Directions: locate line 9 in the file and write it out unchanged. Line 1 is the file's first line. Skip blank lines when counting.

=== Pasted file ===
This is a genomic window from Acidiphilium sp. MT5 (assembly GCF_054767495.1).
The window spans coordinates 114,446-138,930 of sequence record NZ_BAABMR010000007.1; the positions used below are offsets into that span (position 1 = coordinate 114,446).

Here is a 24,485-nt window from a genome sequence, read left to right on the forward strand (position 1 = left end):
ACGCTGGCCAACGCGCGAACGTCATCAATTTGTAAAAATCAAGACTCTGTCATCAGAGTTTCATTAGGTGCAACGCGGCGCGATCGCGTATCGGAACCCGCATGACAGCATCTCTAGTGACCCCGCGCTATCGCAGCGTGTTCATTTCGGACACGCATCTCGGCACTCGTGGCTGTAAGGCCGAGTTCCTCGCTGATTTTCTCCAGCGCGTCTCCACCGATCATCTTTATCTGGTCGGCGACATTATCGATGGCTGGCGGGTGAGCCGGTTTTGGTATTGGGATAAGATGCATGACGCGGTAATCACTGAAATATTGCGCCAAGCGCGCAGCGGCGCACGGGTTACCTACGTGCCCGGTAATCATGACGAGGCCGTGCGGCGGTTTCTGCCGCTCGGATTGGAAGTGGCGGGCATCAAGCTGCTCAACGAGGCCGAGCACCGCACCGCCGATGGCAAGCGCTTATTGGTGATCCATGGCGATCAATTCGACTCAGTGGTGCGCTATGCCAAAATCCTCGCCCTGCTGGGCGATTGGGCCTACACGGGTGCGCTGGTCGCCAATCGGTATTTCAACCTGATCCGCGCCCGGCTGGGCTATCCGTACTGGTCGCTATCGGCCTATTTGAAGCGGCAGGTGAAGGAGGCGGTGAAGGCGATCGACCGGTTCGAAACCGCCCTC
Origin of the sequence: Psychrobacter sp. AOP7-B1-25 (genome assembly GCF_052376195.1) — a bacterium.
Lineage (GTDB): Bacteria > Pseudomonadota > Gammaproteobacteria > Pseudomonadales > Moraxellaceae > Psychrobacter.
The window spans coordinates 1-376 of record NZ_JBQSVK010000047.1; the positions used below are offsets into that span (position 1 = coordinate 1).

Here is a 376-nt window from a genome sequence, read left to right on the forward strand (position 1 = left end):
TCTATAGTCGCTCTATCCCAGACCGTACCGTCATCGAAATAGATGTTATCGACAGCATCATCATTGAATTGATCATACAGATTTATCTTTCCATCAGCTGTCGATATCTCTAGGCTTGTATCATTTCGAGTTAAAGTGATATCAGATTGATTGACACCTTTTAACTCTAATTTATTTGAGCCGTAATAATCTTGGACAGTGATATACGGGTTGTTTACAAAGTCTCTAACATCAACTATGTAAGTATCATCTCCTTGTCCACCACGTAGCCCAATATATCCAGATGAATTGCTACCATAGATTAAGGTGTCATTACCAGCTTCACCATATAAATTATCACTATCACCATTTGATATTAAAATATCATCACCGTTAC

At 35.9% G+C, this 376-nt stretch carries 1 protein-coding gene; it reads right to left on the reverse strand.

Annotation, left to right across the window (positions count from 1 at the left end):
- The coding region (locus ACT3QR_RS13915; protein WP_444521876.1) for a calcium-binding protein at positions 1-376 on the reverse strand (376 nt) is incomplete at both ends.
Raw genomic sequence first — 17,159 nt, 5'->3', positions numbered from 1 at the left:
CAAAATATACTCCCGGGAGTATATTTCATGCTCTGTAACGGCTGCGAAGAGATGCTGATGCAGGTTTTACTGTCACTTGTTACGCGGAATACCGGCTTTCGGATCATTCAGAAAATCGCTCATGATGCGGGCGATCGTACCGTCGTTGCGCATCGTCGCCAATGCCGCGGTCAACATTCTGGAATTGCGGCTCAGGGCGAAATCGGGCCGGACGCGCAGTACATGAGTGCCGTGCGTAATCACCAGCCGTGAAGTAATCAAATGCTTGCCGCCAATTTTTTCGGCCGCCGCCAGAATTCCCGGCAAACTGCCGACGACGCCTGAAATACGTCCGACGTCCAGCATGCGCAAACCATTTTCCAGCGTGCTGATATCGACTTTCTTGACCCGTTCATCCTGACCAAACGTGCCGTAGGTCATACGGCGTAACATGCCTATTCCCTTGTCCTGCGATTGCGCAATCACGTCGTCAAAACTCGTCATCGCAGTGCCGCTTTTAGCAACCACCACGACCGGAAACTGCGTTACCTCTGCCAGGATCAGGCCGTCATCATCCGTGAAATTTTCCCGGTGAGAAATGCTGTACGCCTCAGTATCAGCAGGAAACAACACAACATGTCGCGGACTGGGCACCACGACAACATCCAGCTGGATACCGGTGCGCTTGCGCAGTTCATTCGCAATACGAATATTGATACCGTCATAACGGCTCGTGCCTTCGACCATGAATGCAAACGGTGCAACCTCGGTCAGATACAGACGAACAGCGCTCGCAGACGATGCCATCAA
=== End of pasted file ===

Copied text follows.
TCTATAGTCGCTCTATCCCAGACCGTACCGTCATCGAAATAGATGTTATCGACAGCATCATCATTGAATTGATCATACAGATTTATCTTTCCATCAGCTGTCGATATCTCTAGGCTTGTATCATTTCGAGTTAAAGTGATATCAGATTGATTGACACCTTTTAACTCTAATTTATTTGAGCCGTAATAATCTTGGACAGTGATATACGGGTTGTTTACAAAGTCTCTAACATCAACTATGTAAGTATCATCTCCTTGTCCACCACGTAGCCCAATATATCCAGATGAATTGCTACCATAGATTAAGGTGTCATTACCAGCTTCACCATATAAATTATCACTATCACCATTTGATATTAAAATATCATCACCGTTAC